Diesel Particulate Filters (more commonly known as DPF’s) are widely used on modern day diesel vehicles. They target the sooty particles that diesel engines produce. These can penetrate deep into the lungs and are seen as being responsible for an increase in heart and lung problems. With the introduction of Euro 6 Emissions Standards in 2015, it would appear that for now, Diesel Particulate Filters are here to stay.
Here is a brief explanation of what they do and how they work.
The Diesel Particulate Filter has a honeycombed interior, similar to a catalytic converter, which is made of silicon carbide. This is inside the steel surround that you can see.
This honeycombed centre is designed to trap the particles of soot which have not been burned off or cleared by the additive.
Some Diesel Particulate filters use an additive which enables them to burn off the soot particles, and some are fitted closer to the engine which means that the exhaust gasses are hot enough to burn off the carbon soot particles.
When the filter is full and no more soot particles can be trapped the DPF needs to undergo a regeneration process, which converts the soot into a small amount of ash. There are two types or regeneration processes which take place in ordinary usage.
The most frequent kind of regeneration, passive regeneration should automatically take place when the vehicle is driven at higher revs for a longer period (for example if being used on a motorway for a reasonable distance). This enables the exhaust temperature to reach a level which can burn off the soot for a sustained period. There are however many vehicles which do not undergo these kind of trips frequently enough for this to happen as often as is needed.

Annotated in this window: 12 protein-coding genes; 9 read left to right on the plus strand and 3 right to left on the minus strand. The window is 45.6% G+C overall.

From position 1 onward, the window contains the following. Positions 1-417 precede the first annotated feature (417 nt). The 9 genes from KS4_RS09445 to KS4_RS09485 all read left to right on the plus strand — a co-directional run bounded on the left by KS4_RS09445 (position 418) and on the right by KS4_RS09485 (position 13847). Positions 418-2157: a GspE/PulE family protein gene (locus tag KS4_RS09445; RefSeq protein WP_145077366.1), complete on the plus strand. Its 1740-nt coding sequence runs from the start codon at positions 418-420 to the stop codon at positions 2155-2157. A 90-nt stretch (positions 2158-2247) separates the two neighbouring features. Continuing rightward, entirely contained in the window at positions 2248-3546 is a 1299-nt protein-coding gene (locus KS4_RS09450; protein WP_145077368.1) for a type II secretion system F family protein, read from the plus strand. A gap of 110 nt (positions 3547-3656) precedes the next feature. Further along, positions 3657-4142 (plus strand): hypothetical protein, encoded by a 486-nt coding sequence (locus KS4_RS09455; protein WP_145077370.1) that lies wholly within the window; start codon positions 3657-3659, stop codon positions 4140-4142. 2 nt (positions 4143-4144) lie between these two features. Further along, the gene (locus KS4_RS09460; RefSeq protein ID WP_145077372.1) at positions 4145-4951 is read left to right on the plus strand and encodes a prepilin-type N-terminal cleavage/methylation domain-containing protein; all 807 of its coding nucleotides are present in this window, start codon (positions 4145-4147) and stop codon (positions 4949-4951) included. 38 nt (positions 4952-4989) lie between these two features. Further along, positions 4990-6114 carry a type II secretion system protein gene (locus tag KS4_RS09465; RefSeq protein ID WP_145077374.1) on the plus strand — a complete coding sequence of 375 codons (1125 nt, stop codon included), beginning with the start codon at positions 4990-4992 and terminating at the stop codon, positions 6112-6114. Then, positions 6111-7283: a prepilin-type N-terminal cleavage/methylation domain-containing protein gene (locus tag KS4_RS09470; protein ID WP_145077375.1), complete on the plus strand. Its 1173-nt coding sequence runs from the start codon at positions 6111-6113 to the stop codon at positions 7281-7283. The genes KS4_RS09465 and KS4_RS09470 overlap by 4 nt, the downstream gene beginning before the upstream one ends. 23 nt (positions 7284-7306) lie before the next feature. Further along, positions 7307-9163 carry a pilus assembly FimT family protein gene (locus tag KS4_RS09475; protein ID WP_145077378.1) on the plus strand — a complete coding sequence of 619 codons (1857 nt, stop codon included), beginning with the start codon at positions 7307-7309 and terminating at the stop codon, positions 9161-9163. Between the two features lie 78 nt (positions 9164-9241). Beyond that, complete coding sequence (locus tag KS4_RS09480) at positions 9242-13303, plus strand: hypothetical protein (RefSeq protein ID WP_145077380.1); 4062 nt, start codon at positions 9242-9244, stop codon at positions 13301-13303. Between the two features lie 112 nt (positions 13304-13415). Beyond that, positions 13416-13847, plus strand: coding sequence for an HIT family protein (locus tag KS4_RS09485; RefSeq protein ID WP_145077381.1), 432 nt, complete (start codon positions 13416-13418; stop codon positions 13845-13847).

If the vehicle doesn’t make these journeys often enough in regular use it is advisable to deliberately drive the vehicle in this way to actively try to start regeneration and clear the warning light.
Sometimes the filter will not be given the chance to undergo either of these regeneration processes, and the filter will become too blocked for a regeneration to take place. At this point the vehicle will need to undergo some type of professional service.
“A Blocked DPF?!”
This phrase is being heard more and more around the garages of England. Resulting in costly diagnostic and repair procedures. The mere thought of buying a used car with a DPF has been known to cast fear into the minds of some of our customers.
Modern diesel engine vehicles however do have their benefits, one of which is the extraordinary fuel efficiency the vehicles are capable of. If you already own a vehicle with a DPF, here are 5 tips to prolong the lifespan and save you money.
Using these guidelines you can help protect yourself from costly issues, however you should choose wisely when searching for a used diesel, and bear in mind that some manufacturers have pre-set replacement intervals, meaning that regardless of how well the system has been cared for an expensive replacement could be imminent !